Thursday, Oct. 3-
I’m woken at 8:05 a.m. by David wanting to know where I am. We’re due at the Dallas Morning News studio at 8:15 a.m.
As I’m having my makeup done, I say to the lady, “In keeping with the local custom, will my makeup be really, really heavy?” She laughs politely. It’s only then that I think to look at her makeup. Duh!
There’s a cheerleading troop in the studio called the Dallas Desperados, and after my interview, I ask if I can hang around to watch them strut their stuff. I must look pretty goggle-eyed, because one of the producers asks me if I’d like to join them in front of the cameras. I think he’s joking, but it turns out he’s not. “Go ‘head,” he says, shoving me in front of the studio lights. I end up dancing a jig alongside the Dallas Desperados, holding my book aloft like some old-fashioned detergent salesman.
Friday, Oct. 4-
Incredibly, David Davis has managed to sell all 75 tickets. I’m extremely flattered but my euphoria is short-lived. The woman who’s interviewing me kicks off by asking how many people in the audience have read my book. Not a single person raises their hand.
The interviewer asks me to name my most difficult journalistic assignment, and without thinking I say, “That would be when I went undercover for a consultation with a penis-enlargement surgeon.” The women in the audience stare at me in open-mouthed disbelief. I was warned by David Davis beforehand not to use any “curse words,” and judging from the look on his face, “penis” falls into this category. Nevertheless, I plow on. The punch line involves me doing an impersonation of the Italian penis-enlargement surgeon delivering his verdict after he’s subjected me to a thorough examination: “Yes, Meester Yong, I think I can ‘elp you.”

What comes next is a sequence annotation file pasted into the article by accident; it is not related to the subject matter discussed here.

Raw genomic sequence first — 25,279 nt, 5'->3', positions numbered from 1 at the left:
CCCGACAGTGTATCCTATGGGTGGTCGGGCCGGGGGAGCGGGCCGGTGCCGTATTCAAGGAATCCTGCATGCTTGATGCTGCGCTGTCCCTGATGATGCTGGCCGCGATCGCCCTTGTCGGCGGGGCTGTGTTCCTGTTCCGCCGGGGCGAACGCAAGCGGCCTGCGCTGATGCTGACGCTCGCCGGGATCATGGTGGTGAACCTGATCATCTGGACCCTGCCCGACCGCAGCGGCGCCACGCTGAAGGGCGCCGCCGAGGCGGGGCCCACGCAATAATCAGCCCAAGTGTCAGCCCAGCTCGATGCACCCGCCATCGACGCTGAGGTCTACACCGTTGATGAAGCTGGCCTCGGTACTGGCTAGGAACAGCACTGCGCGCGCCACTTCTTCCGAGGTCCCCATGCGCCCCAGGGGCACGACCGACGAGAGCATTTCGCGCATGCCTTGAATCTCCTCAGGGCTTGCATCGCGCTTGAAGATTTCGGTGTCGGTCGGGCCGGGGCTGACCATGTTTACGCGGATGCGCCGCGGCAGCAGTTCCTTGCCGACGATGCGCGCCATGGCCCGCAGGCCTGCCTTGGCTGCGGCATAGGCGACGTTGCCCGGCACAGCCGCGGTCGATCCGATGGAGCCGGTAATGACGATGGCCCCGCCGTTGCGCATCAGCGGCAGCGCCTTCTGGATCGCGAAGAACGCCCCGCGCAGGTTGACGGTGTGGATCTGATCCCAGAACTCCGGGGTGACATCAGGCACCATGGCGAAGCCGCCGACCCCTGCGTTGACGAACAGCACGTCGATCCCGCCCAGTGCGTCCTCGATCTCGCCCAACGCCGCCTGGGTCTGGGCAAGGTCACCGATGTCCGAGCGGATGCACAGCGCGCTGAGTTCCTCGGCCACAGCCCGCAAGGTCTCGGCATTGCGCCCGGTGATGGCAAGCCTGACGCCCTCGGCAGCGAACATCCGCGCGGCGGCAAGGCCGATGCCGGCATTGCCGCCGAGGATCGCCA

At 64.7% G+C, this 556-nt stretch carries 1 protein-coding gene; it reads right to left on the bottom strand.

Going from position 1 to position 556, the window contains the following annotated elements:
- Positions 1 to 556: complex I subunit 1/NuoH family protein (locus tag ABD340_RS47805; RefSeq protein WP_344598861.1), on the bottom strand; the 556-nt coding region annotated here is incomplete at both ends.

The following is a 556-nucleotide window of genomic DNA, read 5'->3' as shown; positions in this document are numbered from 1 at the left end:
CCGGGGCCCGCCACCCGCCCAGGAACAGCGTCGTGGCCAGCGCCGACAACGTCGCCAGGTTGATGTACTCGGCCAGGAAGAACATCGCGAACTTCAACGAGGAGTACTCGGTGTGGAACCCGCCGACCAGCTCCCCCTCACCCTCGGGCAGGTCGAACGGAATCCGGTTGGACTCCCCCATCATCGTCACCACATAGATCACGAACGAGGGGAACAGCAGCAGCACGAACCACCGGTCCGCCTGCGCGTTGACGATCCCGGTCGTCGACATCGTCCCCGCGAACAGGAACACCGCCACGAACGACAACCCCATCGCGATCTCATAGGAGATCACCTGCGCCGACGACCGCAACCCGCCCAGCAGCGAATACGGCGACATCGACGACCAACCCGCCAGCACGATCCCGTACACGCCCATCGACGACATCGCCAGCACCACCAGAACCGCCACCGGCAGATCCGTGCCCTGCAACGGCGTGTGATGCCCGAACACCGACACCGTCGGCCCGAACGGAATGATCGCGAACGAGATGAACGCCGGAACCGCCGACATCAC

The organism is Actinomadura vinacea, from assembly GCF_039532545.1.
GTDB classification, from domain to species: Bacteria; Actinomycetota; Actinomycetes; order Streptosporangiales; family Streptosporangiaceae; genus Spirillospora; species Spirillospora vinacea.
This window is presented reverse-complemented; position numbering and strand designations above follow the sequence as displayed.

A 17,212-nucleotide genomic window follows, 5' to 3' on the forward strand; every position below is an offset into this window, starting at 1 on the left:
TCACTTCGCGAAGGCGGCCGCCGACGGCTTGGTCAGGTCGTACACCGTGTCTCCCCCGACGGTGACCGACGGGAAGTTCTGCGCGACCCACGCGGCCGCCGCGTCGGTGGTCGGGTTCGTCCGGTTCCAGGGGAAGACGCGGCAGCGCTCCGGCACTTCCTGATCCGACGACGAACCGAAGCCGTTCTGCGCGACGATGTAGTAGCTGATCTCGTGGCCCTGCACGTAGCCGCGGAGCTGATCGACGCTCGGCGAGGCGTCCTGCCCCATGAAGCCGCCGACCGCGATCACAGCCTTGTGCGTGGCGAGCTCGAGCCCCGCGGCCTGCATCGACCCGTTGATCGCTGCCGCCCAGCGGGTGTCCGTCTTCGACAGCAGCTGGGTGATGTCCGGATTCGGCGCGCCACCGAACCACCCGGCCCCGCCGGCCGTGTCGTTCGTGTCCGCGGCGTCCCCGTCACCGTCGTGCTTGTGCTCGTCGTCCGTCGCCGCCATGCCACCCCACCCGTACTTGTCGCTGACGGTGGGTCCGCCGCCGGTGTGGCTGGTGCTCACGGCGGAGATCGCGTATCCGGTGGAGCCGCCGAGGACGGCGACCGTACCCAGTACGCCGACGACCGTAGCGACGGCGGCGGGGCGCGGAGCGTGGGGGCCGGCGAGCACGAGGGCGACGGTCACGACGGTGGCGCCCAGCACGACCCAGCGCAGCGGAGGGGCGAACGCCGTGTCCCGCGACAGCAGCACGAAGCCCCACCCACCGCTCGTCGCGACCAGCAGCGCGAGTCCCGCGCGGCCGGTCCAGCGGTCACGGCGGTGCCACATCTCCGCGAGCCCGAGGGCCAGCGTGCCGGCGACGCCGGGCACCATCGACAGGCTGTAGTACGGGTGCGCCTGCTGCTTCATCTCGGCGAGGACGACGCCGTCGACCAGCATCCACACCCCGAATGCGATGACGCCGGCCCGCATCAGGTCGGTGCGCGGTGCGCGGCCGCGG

It doesn’t get a single laugh.
Tuesday, Oct. 8-
The climax of the tour takes place on the roof of the Downtown Standard in Los Angeles, where I’ve organized a book party with the L.A. Press Club. I’d resigned myself to picking up the tab for this event, but at the last minute a helpful publicist finds a sponsor in the form of Stella Artois.
Only afterward does she explain that, in order to keep the sponsor happy, I’ll have to invite some A-list movie stars. Consequently, I’ve spent the last 48 hours frantically working the phones, trying to persuade my friends to trawl their Rolodexes. By the time the party starts, I’ve got copper-bottomed commitments from Josh Hartnett, Courtney Love, Tobey Maguire, Eric Stoltz and Quentin Tarantino. None of them show up.
One of the guests at the party is an Englishman called Adrian Butcher. He raves about the sexual opportunities available to Brits in L.A. “Out here, having an English accent is like being a Calvin Klein underwear model,” he drawls.
I can scarcely believe it. Clearly, I spent five years trying to make it on the wrong coast. I quickly formulate a plan to come back to America for another five years, only this time to L.A. When I inevitably fail, I can then write a sequel about screwing up in Hollywood: How to Lose Friends & Alienate People II .